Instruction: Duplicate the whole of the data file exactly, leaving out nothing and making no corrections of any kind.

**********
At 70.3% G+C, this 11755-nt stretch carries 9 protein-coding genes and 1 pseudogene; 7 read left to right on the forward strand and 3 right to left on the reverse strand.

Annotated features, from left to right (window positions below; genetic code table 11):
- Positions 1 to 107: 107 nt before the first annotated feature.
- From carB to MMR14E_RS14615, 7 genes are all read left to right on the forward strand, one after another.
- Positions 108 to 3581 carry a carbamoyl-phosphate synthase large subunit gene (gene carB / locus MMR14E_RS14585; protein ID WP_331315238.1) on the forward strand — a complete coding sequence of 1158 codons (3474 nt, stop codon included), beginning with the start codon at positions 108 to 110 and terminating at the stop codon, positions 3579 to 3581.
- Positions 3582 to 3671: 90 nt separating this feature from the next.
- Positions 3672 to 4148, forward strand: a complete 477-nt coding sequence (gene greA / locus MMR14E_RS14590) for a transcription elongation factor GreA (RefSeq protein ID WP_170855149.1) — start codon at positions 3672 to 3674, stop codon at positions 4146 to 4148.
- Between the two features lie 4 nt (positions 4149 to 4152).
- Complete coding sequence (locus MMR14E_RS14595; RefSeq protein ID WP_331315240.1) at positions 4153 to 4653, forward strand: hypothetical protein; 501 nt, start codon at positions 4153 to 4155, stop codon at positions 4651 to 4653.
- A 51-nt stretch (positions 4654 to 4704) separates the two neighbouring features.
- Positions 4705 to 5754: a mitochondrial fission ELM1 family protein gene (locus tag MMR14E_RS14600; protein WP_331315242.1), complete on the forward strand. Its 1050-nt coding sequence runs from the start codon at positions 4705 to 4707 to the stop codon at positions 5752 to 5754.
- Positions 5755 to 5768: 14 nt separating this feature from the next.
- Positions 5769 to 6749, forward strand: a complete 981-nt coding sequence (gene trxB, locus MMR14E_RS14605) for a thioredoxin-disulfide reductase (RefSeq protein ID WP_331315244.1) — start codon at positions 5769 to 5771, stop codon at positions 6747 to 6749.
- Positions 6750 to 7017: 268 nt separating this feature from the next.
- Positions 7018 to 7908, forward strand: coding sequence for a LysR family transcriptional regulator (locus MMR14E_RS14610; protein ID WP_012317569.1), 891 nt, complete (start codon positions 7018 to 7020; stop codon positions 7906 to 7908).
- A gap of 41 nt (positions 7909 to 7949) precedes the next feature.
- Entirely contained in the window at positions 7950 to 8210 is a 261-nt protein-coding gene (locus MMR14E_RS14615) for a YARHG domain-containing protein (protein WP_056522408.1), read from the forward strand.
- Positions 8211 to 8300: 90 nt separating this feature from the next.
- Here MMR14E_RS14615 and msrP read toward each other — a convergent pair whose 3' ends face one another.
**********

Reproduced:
At 70.3% G+C, this 11755-nt stretch carries 9 protein-coding genes and 1 pseudogene; 7 read left to right on the forward strand and 3 right to left on the reverse strand.

Annotated features, from left to right (window positions below; genetic code table 11):
- Positions 1 to 107: 107 nt before the first annotated feature.
- From carB to MMR14E_RS14615, 7 genes are all read left to right on the forward strand, one after another.
- Positions 108 to 3581 carry a carbamoyl-phosphate synthase large subunit gene (gene carB / locus MMR14E_RS14585; protein ID WP_331315238.1) on the forward strand — a complete coding sequence of 1158 codons (3474 nt, stop codon included), beginning with the start codon at positions 108 to 110 and terminating at the stop codon, positions 3579 to 3581.
- Positions 3582 to 3671: 90 nt separating this feature from the next.
- Positions 3672 to 4148, forward strand: a complete 477-nt coding sequence (gene greA / locus MMR14E_RS14590) for a transcription elongation factor GreA (RefSeq protein ID WP_170855149.1) — start codon at positions 3672 to 3674, stop codon at positions 4146 to 4148.
- Between the two features lie 4 nt (positions 4149 to 4152).
- Complete coding sequence (locus MMR14E_RS14595; RefSeq protein ID WP_331315240.1) at positions 4153 to 4653, forward strand: hypothetical protein; 501 nt, start codon at positions 4153 to 4155, stop codon at positions 4651 to 4653.
- A 51-nt stretch (positions 4654 to 4704) separates the two neighbouring features.
- Positions 4705 to 5754: a mitochondrial fission ELM1 family protein gene (locus tag MMR14E_RS14600; protein WP_331315242.1), complete on the forward strand. Its 1050-nt coding sequence runs from the start codon at positions 4705 to 4707 to the stop codon at positions 5752 to 5754.
- Positions 5755 to 5768: 14 nt separating this feature from the next.
- Positions 5769 to 6749, forward strand: a complete 981-nt coding sequence (gene trxB, locus MMR14E_RS14605) for a thioredoxin-disulfide reductase (RefSeq protein ID WP_331315244.1) — start codon at positions 5769 to 5771, stop codon at positions 6747 to 6749.
- Positions 6750 to 7017: 268 nt separating this feature from the next.
- Positions 7018 to 7908, forward strand: coding sequence for a LysR family transcriptional regulator (locus MMR14E_RS14610; protein ID WP_012317569.1), 891 nt, complete (start codon positions 7018 to 7020; stop codon positions 7906 to 7908).
- A gap of 41 nt (positions 7909 to 7949) precedes the next feature.
- Entirely contained in the window at positions 7950 to 8210 is a 261-nt protein-coding gene (locus MMR14E_RS14615) for a YARHG domain-containing protein (protein WP_056522408.1), read from the forward strand.
- Positions 8211 to 8300: 90 nt separating this feature from the next.
- Here MMR14E_RS14615 and msrP read toward each other — a convergent pair whose 3' ends face one another.